And, in a sense, it's not a surprise that someone like Rodriguez would cave to this. Being the top player in the game, he wanted to be certain he stayed there. He wanted to make sure he lived up to the money he was being paid. Not to make excuses for him, but just to be able to understand his thinking.

There is a lot of pressure to do well in the game, especially if you are expected to do well.

As far as we know, Rodriguez never tested positive for substance as a Yankee. But personally, I think he probably did use while in pinstripes. It might explain why he played well during the season but never did so in the playoffs. It would be like him to not shoot up in October, trying to keep at least those records pure.

But ultimately, all records have been muddied through this era of MLB. Where do you draw the line? Who used and who didn't? How can you sort it all out? There were 103 other players named in this allegation besides Rodriguez. Who are they and why aren't they being named?

I still believe it all goes back to Selig, who had to have known about what was happening way back in 1998 and turned a blind eye to it because it was helping make money for the game. If Selig didn't know, he's even more incompetent than I would have guessed.

The final results from all of this are yet to be determined, but this story will not be going away anytime soon. You'll be hearing about this right up until opening day, and beyond, as we take a long, hard look at what these players are doing, how they are performing and whether the test results on any of them come back positive.

Comments

( 8 comments — Leave a comment )
wbahner
Feb. 10th, 2009 12:35 am (UTC)
Maybe it's naivete, but I will admit a little bit of surprise to hear A-Rod got busted for steroids.

I will say, though, that I was glad to see him come right out and admit it, and not take the Bonds/Clemens route.

Who are they and why aren't they being named?

That is an excellent question, but the main answer is probably because the other 103 aren't named Alex Rodriguez....

penpusher
Feb. 10th, 2009 12:52 am (UTC)
I wonder whether the top players began using when other, lower down the list players started using to try and catch up to these superstars. That's why all of this is so troubling and will be so very difficult to sort out.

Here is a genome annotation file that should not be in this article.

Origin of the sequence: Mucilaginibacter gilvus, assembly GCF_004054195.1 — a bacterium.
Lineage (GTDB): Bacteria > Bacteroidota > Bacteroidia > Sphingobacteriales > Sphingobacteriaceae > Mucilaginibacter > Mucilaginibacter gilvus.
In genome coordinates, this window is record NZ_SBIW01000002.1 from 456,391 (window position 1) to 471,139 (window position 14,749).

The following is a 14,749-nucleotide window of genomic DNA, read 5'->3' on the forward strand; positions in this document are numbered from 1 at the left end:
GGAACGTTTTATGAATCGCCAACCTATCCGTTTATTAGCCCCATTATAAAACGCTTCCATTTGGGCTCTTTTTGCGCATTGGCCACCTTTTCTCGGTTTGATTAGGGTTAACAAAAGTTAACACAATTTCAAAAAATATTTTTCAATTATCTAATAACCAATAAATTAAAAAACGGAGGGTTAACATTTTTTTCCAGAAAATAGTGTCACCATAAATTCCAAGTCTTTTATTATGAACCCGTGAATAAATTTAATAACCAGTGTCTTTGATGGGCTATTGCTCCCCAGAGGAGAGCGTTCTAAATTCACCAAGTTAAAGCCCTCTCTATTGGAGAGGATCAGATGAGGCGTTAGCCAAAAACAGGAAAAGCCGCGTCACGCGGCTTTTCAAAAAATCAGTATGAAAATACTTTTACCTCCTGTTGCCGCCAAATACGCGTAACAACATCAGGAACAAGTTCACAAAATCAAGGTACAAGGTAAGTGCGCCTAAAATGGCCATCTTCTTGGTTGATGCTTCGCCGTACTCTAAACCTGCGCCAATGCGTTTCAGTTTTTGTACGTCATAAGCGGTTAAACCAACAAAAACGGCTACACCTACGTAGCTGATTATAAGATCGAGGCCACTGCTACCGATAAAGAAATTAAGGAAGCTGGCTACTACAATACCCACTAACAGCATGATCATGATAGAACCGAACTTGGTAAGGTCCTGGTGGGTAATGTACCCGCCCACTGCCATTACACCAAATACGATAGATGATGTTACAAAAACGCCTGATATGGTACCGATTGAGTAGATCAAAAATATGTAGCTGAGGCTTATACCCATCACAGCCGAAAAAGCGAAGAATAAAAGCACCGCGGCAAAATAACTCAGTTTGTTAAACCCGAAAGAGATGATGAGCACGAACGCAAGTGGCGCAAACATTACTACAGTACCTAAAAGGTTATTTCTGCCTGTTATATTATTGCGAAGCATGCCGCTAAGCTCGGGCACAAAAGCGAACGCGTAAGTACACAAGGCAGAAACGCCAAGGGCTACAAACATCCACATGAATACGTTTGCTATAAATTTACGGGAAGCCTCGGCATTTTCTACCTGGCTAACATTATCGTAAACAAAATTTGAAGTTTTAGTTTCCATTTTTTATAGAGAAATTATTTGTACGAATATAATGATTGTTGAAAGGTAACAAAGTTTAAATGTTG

Yes, the top players are the ones who get the focus, because they are the ones who get the awards and the rings (though ironically, Rodriguez and Bonds have never been on a World Series champ).

Full credit for admitting using, so maybe that will help his case, though I wouldn't want to be him at his first trip to Fenway this season (assuming he's going to even play).
wbahner
Feb. 10th, 2009 12:57 am (UTC)
The Boston fans are salivating as we speak....
crushdmb
Feb. 10th, 2009 12:53 am (UTC)
meeeh, to be honest i can't seem to care about the steroid use any longer. i know it's ultimately unfair (to those who don't want to or can't use) but whatever, it's just baseball! i'm just glad that football season is over lol.
penpusher
Feb. 10th, 2009 01:33 am (UTC)
I know this is going to be a big story, especially as big name players are revealed as participating. It will continue.
crushdmb
Feb. 10th, 2009 01:36 am (UTC)
oh i know. almost in time for the season to start!
herwonderfulday
Feb. 13th, 2009 01:35 am (UTC)
Off topic:

A friend of mine sent me a mixed CD of fun songs and one of the tracks is Movin' Right Along by the Muppets.

For some reason, I think of you. You must have a Muppet icon or have talked about Muppets before.

I totally thought of you when I heard the lyrics:

Movin' right along, do I see signs of men?
Yeah, "welcome" on the same post that says "come back again."
Movin' right along, foot-loose and fancy free.
You're ready for the big time, is it ready for me?


I can so picture you piling friends in a car and caravanning to LA to make it big. I say the Big Time is ready for Dean!
penpusher
Feb. 13th, 2009 03:05 am (UTC)
Hm. You do know I got to be Kermit for one day... and I used to interact with a bunch of people at FAO Schwarz as Kermit back in the day...

And I have talked about The Muppets probably more often than I should have!

Now, if I could remember where I parked that Studebaker...
( 8 comments — Leave a comment )